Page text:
Two Elgin Methodist Churches Welcome New Pastors

Daily Herald (Arlington Heights, IL), October 25, 2011 | Go to article overview

Two Elgin Methodist Churches Welcome New Pastors


Two Elgin congregations recently welcomed new pastors who hail from far and wide. First United Methodist Church welcomed the Rev. Robert Sathuri from Hyderabad, India, while Wesley United Methodist welcomed the Rev. Roger Zavala from Nueva Segovia, Nicaragua.

Most interesting resume points: During college, Sathuri was a passionate cricket player and did play-by-play announcing for cricket and basketball broadcasts. Zavala was a seminary president for the American Baptist denomination.

Sathuri grew up in India as a second-generation Christian. The family attended a Methodist church, but there came a time in high school when Sathuri purposefully committed himself to Jesus at a Youth for Christ meeting.

He earned a degree in commerce and banking and two master's degrees in philosophy, then entered a doctoral program in comparative religion. Not knowing if or when they would return home again, Sathuri and his wife, Teresa, came to Illinois in 1994 so he could attend Evanston's Garrett-Evangelical Theological Seminary.

"I had a deep desire to serve the church, whether here in the U.S. or back in India," Sathuri said. "I was open to however God's spirit would lead."

Elgin is his third ministerial appointment in 12 years, and he hopes to have a long stay. His focus is on encouraging his congregation to be "agents of transformation" in the community.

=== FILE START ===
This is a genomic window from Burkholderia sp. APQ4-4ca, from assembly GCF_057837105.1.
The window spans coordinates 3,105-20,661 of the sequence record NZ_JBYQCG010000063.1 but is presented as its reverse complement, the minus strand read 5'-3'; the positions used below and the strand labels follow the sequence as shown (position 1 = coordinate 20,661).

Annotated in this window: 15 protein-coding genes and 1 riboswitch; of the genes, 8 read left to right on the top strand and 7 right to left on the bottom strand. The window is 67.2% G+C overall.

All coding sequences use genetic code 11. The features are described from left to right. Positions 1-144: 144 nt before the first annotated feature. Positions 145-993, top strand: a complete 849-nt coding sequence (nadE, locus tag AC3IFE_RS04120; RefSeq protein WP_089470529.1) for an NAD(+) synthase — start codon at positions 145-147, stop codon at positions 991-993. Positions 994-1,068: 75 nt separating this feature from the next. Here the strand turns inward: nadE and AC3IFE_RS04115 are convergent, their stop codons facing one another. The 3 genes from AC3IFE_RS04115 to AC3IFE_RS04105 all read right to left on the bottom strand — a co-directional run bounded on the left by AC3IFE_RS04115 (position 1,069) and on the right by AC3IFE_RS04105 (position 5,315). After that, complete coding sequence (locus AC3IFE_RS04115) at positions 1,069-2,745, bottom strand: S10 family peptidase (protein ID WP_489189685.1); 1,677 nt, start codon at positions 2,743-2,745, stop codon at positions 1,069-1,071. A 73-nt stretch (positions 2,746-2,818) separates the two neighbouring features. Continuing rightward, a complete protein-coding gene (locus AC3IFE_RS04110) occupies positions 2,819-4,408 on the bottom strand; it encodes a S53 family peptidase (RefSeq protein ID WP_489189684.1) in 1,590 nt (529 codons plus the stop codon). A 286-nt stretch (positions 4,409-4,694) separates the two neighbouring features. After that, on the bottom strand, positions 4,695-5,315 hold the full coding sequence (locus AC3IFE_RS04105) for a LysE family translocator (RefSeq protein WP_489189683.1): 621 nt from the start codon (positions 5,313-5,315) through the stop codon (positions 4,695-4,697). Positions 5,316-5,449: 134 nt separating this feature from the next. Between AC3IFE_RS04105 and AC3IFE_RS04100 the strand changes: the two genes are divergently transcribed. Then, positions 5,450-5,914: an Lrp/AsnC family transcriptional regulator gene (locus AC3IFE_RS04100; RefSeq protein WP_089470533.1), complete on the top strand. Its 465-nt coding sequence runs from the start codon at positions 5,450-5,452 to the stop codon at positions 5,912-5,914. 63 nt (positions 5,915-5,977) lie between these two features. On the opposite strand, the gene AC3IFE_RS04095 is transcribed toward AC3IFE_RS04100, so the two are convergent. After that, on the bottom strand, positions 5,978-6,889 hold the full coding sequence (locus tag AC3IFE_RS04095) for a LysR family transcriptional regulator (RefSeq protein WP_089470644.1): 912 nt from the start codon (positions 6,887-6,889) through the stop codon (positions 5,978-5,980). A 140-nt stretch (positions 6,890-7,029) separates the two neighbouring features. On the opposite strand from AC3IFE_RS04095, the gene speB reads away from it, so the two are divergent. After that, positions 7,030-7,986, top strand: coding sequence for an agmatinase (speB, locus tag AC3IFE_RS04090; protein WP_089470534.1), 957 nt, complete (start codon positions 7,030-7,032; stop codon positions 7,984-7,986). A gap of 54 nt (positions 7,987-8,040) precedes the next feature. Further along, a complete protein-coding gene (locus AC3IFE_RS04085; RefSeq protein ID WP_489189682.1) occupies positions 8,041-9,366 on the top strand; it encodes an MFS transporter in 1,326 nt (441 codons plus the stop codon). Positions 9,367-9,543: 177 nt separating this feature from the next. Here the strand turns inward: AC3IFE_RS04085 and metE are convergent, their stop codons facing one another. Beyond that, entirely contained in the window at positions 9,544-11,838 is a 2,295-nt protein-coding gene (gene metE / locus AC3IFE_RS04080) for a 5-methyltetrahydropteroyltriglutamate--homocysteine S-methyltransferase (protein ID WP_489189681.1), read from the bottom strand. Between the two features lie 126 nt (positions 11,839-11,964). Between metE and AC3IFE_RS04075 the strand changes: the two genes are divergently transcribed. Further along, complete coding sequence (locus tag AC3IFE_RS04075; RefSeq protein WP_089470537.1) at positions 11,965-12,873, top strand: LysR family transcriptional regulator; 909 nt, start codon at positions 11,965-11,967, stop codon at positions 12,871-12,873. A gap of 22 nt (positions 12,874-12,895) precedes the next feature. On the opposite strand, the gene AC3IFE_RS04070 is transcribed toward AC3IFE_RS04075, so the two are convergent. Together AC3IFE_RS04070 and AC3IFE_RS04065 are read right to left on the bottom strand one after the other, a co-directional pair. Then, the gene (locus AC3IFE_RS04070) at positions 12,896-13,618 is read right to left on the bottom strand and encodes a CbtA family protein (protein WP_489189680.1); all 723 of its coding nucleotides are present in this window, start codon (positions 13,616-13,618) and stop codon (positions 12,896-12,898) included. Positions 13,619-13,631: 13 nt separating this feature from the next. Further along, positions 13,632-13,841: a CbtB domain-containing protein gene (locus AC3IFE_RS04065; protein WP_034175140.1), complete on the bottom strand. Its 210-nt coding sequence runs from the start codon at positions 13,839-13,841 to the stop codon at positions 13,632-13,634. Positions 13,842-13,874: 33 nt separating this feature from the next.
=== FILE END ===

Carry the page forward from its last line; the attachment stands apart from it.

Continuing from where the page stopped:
"I've been asking every baptized Christian to claim ownership that we are the representation of God's love here on the face of the earth," he said.

First United Methodist also has welcomed a new assistant pastor, the Rev. Fabiola Grandon-Mayer, who was born in Chile.

At Wesley, where Zavala says "only a few" members are Hispanic, the new pastor finds himself challenged by his first full-time Anglo ministry

especially by giving a sermon in his second language.

But the congregation, set in an area that's more than 50 percent Hispanic, is intentionally trying to reach out to its neighbors.

"Probably this is one of the reasons why I was invited to come," Zavala said.

After graduating from seminary in Managua, Zavala pastored a few Latin American congregations before returning to his alma mater as president for 10 years. He came to Lombard to get his doctorate, then found he couldn't go home.

"After some years, it became difficult for me to go back to my country," Zavala said. "The spaces for work were very limited."

With a family to support, he found the United Methodists offered more opportunities for Hispanic ministry than the American Baptists did. Zavala helped with a UM outreach in Des Plaines and, after making the denominational move official, shepherded two other congregations before he and his wife, Flor, came to Elgin.

"(Pastoring an Anglo congregation is) a very good opportunity for me to be immersed in the American culture," Zavala said. "If I am going to live in this country, it is important to be involved speaking English and knowing the families. …

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